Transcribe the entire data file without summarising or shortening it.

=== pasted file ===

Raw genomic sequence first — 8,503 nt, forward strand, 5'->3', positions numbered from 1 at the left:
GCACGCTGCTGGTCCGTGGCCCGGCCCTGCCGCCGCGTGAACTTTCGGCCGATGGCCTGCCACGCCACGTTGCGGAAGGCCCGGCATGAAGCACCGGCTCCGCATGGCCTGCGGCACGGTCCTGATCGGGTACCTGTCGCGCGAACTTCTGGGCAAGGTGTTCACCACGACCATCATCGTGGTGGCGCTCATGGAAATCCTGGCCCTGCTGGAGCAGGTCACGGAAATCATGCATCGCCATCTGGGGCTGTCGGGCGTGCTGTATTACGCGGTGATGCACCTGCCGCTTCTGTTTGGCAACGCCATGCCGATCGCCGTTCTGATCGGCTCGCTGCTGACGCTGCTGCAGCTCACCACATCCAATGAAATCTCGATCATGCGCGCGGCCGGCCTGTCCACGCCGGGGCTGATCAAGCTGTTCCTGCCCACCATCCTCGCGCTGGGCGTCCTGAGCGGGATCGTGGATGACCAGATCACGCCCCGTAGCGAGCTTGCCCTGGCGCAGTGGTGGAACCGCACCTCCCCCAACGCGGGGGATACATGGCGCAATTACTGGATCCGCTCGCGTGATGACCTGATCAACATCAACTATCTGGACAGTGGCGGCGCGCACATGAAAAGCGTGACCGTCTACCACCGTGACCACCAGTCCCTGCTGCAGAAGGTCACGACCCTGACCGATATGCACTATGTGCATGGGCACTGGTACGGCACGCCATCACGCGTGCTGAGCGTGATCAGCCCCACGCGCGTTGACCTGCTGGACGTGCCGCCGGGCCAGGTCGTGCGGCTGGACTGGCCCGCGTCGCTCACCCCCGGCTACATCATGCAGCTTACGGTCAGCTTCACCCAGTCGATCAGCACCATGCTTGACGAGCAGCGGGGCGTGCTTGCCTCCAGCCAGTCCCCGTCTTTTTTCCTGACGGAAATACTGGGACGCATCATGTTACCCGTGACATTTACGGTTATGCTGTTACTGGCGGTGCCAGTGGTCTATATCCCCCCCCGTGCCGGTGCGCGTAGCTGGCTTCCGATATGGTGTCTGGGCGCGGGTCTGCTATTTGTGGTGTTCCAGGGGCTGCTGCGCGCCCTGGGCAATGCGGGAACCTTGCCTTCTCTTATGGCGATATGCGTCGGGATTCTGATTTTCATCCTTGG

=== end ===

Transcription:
Raw genomic sequence first — 8,503 nt, forward strand, 5'->3', positions numbered from 1 at the left:
GCACGCTGCTGGTCCGTGGCCCGGCCCTGCCGCCGCGTGAACTTTCGGCCGATGGCCTGCCACGCCACGTTGCGGAAGGCCCGGCATGAAGCACCGGCTCCGCATGGCCTGCGGCACGGTCCTGATCGGGTACCTGTCGCGCGAACTTCTGGGCAAGGTGTTCACCACGACCATCATCGTGGTGGCGCTCATGGAAATCCTGGCCCTGCTGGAGCAGGTCACGGAAATCATGCATCGCCATCTGGGGCTGTCGGGCGTGCTGTATTACGCGGTGATGCACCTGCCGCTTCTGTTTGGCAACGCCATGCCGATCGCCGTTCTGATCGGCTCGCTGCTGACGCTGCTGCAGCTCACCACATCCAATGAAATCTCGATCATGCGCGCGGCCGGCCTGTCCACGCCGGGGCTGATCAAGCTGTTCCTGCCCACCATCCTCGCGCTGGGCGTCCTGAGCGGGATCGTGGATGACCAGATCACGCCCCGTAGCGAGCTTGCCCTGGCGCAGTGGTGGAACCGCACCTCCCCCAACGCGGGGGATACATGGCGCAATTACTGGATCCGCTCGCGTGATGACCTGATCAACATCAACTATCTGGACAGTGGCGGCGCGCACATGAAAAGCGTGACCGTCTACCACCGTGACCACCAGTCCCTGCTGCAGAAGGTCACGACCCTGACCGATATGCACTATGTGCATGGGCACTGGTACGGCACGCCATCACGCGTGCTGAGCGTGATCAGCCCCACGCGCGTTGACCTGCTGGACGTGCCGCCGGGCCAGGTCGTGCGGCTGGACTGGCCCGCGTCGCTCACCCCCGGCTACATCATGCAGCTTACGGTCAGCTTCACCCAGTCGATCAGCACCATGCTTGACGAGCAGCGGGGCGTGCTTGCCTCCAGCCAGTCCCCGTCTTTTTTCCTGACGGAAATACTGGGACGCATCATGTTACCCGTGACATTTACGGTTATGCTGTTACTGGCGGTGCCAGTGGTCTATATCCCCCCCCGTGCCGGTGCGCGTAGCTGGCTTCCGATATGGTGTCTGGGCGCGGGTCTGCTATTTGTGGTGTTCCAGGGGCTGCTGCGCGCCCTGGGCAATGCGGGAACCTTGCCTTCTCTTATGGCGATATGCGTCGGGATTCTGATTTTCATCCTTGG